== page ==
A Canadian-born scientist was awarded the Nobel Prize in medicine on Monday for his discoveries about the immune system, but hours later his university said that he had been dead for three days, according to The Associated Press.
The Nobel committee had been unaware of Ralph Steinman’s death and it was unclear whether the prize would be rescinded because Nobel statutes don’t allow posthumous awards.
Steinman, 68, who shared the prize with American Bruce Beutler and French scientist Jules Hoffmann, died on Sept. 30 of pancreatic cancer, according to Rockefeller University, which said he had been treated with immunotherapy based on his discovery of dendritic cells two decades earlier.
The cells help regulate adaptive immunity, an immune system response that purges invading microorganisms from the body.
The Nobel statutes don’t allow posthumous awards unless a laureate dies after the announcement but before the Dec. 10 award ceremony. That happened in 1996 when economics winner William Vickrey died a few days after the announcement.
Nobel officials said they believed it was the first time that a laureate had died before the announcement without the committee’s knowledge.
The 2011 Nobel Prize for Medicine was awarded Steinman and to two scientists for their work increasing understanding of the immune system.
The award, announced Monday in Stockholm, Sweden, went to Bruce Beutler of the United States, Jules Hoffmann of Luxembourg and the late Ralph Steinman of Canada. Beutler and Hoffmann will split half the nearly $1.5 million prize money.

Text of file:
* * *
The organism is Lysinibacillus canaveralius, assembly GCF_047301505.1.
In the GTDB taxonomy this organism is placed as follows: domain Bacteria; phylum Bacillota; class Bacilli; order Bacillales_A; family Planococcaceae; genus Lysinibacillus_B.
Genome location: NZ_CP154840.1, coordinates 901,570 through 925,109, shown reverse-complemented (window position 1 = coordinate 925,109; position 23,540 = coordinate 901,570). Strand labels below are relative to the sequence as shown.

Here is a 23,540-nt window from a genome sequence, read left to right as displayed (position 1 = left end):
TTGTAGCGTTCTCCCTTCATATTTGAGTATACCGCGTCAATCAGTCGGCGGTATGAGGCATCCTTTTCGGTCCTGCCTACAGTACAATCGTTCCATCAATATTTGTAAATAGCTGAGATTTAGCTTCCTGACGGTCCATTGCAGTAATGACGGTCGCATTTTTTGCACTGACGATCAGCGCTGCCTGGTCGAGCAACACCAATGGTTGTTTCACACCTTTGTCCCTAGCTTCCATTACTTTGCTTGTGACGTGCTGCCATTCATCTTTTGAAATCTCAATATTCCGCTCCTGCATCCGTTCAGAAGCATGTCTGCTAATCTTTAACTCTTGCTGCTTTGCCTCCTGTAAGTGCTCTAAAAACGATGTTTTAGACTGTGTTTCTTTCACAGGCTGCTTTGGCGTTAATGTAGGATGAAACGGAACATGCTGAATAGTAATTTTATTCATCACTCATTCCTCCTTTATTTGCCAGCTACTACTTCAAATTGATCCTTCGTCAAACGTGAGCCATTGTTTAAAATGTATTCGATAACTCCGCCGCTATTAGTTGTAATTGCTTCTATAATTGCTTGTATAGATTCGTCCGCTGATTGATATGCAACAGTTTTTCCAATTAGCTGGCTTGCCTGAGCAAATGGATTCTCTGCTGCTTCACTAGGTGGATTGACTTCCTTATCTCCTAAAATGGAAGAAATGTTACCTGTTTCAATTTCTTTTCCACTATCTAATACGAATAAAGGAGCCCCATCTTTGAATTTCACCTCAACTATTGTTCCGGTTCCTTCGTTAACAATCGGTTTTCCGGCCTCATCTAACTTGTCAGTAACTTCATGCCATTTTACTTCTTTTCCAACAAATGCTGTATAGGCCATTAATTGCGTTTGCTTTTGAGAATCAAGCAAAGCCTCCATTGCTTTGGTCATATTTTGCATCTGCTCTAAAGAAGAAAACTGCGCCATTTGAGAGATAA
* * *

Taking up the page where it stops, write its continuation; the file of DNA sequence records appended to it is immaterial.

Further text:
They have been credited with work that could lead to new prospects for curing cancer and other diseases.
The Royal Swedish Academy of Sciences will name the winner in physics Tuesday and chemistry Wednesday. An award for economics, given in memory of Alfred Nobel, will be announced October 10.
The 2011 Nobel Peace Prize recipient will be named Friday.
The Nobel Prizes were created by Alfred Nobel, a wealthy Swedish industrialist who invented dynamite. The first Nobel Prizes were awarded in 1901.
Ninety-one Nobel Peace Prizes have been awarded. On 19 different occasions, the prize committee felt there were no nominees who met the criteria for the award..
The International Committee of the Red Cross has been recognized most often, with three awards.
Only one Peace laureate has declined the award. In 1973 Vietnamese politician Le Duc Tho, was recognized along with U.S. Secretary of State Henry Kissinger. Le Duc Tho declined the Nobel Peace Prize.
Some information for this report was provided by AP and AFP.